# Why was the Vulcan bomber used for the Falklands raid?

There is a lot of information about this complex operation. But can anybody explain why they chose to use an aircraft? They could easily shoot cruise missiles from a ship or ballistic missiles from a nuclear submarine. The easiest and quickest option would be just to shoot an ICBM directly from the UK using a conventional warhead. Just put the coordinates in and task done. No risk to anyone! I think the UK had all the needed technology by that time.

• Can you provide a reference for either cruise missiles or ICBMs that the UK would have had in 1982? – fooot Oct 30 '19 at 16:19
• I think they had UGM-27 Polaris and they were cooperating with the USA. en.wikipedia.org/wiki/Polaris_(UK_nuclear_programme) – Andrius Oct 30 '19 at 16:27
• – Reinstate Monica - M. Schröder Oct 31 '19 at 6:24
• IMHO this question belongs to history.sx. – Reinstate Monica - M. Schröder Oct 31 '19 at 18:29
• @ReinstateMonica-M.Schröder there does not seem to be a consensus on considering this question as off-topic here, so there is not a case for migration. – Federico Nov 5 '19 at 7:21

Because all of Britain's adversaries were either nearby (Warsaw Pact) or too far to economically fight (China). Since Britain's weapons only needed to reach the Caucasus, they simply never developed ultra-long-range assets like the Tu-95 Bear or B-52 Stratofortress. Unfortunately no-one was willing to provide any of those under Lend-Lease.

Honestly, even if the British had appropriate cruise missiles (they did not), they would have no reason to own ones with the range to hit the Falklands from Ascension. Nor would they have any reason to need ICBMs with the range to hit Falklands from the UK (they wouldn't have ICBMs in Ascension, who would they nuke? The Congo? Guyana?) Again the enemy is in Europe, so everything is sized and positioned to go just that far.

Your question takes for granted the pre-existence of weapons systems like the "down a chimney" Tomahawk. Honestly, the British inability to do anything but have their SSN crews shake their fists at the islands, was a major impetus in developing those new families of weapons. Every major force watched with keen interest and thought "Gosh, what if we had to deal with one of these?"

However, they certainly did have relevant weapons: Aircraft carriers. This type of mission is the reason carriers exist. They could project power from the Spratleys to, indeed, the Falklands.

Further, there'd be little point to using cruise missiles or ICBMs before the main force was in position to make good on the advantage. And once the main force was in place, they could strike from there, and did not need long-range weapons.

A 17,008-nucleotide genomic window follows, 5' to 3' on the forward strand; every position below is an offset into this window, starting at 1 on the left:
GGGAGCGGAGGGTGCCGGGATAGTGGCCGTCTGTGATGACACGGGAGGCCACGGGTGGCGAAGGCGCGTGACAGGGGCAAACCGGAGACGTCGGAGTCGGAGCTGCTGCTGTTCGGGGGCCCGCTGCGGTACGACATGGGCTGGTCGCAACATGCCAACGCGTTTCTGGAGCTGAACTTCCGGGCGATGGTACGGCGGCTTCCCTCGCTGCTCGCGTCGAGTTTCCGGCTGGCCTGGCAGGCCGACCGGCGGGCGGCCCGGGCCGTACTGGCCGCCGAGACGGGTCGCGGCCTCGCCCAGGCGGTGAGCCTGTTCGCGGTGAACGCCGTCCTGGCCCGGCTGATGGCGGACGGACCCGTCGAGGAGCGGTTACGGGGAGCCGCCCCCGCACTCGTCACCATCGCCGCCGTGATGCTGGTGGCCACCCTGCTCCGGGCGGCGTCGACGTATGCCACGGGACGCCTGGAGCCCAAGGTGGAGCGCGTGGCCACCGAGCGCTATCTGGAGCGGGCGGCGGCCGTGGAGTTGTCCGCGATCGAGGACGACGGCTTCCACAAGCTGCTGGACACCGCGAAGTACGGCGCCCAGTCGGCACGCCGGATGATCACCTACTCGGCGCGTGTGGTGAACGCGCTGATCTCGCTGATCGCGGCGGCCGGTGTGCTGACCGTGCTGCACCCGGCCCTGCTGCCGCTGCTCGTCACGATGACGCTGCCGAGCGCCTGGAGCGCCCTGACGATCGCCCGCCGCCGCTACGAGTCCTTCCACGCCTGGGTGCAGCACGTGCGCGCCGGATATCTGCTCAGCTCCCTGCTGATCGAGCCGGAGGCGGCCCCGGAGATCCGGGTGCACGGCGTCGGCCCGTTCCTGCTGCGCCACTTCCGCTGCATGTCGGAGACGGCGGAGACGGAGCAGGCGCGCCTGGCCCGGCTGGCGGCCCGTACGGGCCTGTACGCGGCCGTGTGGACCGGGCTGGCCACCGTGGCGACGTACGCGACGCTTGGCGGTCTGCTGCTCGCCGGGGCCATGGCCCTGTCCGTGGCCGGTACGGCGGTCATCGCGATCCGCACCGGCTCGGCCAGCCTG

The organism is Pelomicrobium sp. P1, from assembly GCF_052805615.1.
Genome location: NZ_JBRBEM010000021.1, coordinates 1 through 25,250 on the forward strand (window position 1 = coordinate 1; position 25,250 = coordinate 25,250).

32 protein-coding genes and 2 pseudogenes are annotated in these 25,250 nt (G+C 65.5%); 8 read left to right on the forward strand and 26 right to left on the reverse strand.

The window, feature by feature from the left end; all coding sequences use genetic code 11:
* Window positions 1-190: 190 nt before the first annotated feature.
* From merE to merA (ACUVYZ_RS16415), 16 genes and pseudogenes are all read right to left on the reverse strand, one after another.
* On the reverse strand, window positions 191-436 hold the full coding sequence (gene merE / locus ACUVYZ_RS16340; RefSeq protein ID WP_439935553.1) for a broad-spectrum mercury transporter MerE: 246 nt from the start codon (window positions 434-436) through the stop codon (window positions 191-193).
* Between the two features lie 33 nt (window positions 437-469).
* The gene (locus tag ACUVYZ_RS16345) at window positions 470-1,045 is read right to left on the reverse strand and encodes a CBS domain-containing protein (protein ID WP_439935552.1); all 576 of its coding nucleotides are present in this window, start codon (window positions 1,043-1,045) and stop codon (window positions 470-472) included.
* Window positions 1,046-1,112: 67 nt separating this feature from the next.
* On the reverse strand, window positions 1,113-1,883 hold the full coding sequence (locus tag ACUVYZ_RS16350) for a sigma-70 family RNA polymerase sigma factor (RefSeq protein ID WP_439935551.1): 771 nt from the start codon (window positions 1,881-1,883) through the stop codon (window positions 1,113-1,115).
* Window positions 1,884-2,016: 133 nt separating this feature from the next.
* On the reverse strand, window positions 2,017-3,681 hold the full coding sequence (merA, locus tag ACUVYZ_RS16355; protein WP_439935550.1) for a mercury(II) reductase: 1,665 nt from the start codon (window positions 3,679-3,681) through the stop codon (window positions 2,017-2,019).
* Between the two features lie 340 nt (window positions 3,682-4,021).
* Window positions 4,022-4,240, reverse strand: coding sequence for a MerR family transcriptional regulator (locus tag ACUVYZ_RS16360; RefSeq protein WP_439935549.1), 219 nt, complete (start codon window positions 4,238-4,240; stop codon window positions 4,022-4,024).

• Obviously, Britain did project their main force with a carrier group but at the same time did conduct the Vulcan strikes (operation Black Buck we are talking about) in advance of the main force. So this somewhat contradicts your last paragraph, doesn't it? At least i don't get the point as the same argument could be used for not needing the Vulcan strikes. – Scrontch Oct 31 '19 at 8:33
• @MichaelMacAskill That's what i'm saying! There were good tactical reasons to launch a long-range raid against the airfield before the main force arrived. But this means that employing long range cruise missiles would have made sense just as well, if they had been available. Harper seems to doubt that in his last paragraph. – Scrontch Oct 31 '19 at 9:15
• Britain did not operate cruise missiles in 1982, the closest thing they had was antiship missiles with a range of ~100 km. Blue Steel was out of service by then, and was designed for a nuclear warhead. – Hobbes Oct 31 '19 at 10:24
• @Hobbes I thought we settled that in earlier discussion. I didn't say they did, I was saying, if they even had such, it would have been irrelevant since they never would have had a reason to field a cruise missile with such range. Edited. – Harper - Reinstate Monica Oct 31 '19 at 13:51
• And of course they couldn't use ICBMs they didn't have... And their SLBMs were all nuclear tipped and firing one from anywhere would instantly have caused a Soviet counterstrike to the UK as they were assumed to all be pointed at the USSR. – jwenting Nov 1 '19 at 10:33

This is borderline as an aviation question but I will answer it anyway.

They didn't use those weapons because they did not have them at the time:

Conventional cruise missiles did exist but most were nuclear, and the UK didn't possess any conventional ones.

ICBMs with conventional warheads did not and probably still do not exist because they are not a good idea:

• Their capacity is low: A sub launched ICBM has somewhere around 2.5 to 3 metric tons' throw weight, much of that would be taken up by warhead guidance, thermal protection and other necessities so your actual warhead would be maybe 1000kg, or 2200lb. That's not that big a conventional bomb, and it could only launch one. A fighter bomber could drop 2 of those. The Vulcan bombers on the raid carried 21 1000 pound bombs.
• They aren't accurate enough: a nuclear weapon can be a bit off and still destroy its target utterly, a conventional weapon needs a great deal of precision. The Polaris missile had an accuracy of 3000ft (900m). That's okay for a nuke, it' still ruin someone's day, but completely inadequate for a 2000lb bomb. More modern ICMBs have more like a 100 meter accuracy, which is a lot closer but still not good enough for a conventional bomb
• They are expensive: that's a lot of cash for a 2000lb bomb that probably will miss
• Launching one could start WW3: If you launch an ICBM someone is going to see it and if they think it might be directed at them a retaliatory strike could be the answer. The world has come perilously close to this more than once, it simply isn't worth the risk!
• The V2 was very inaccurate @Andrius, best accuracy they got was to within 2km of target, average was around 12km. That's good enough to hit a city and cause damage, not a precision weapon by any means. – GdD Oct 30 '19 at 21:02
• @Andrius: Also the V2 was travelling a much shorter distance, and was intended as a terror weapon rather than accurately aimed at a target. Not very useful when you're trying to target a smallish number of troops & equipment on an island where sheep outnumber humans by more than 100:1. – jamesqf Oct 31 '19 at 1:40
• It's important to explicitly note that the point of the Black Buck raids (other than to give the RAF something to do) was to disable the Port Stanley airstrip. Black Buck Two missed its target by about 400–500 m, which meant that it didn't hit the runway at all. An ICBM with a 900-m accuracy would probably do even worse. – Michael Seifert Oct 31 '19 at 13:55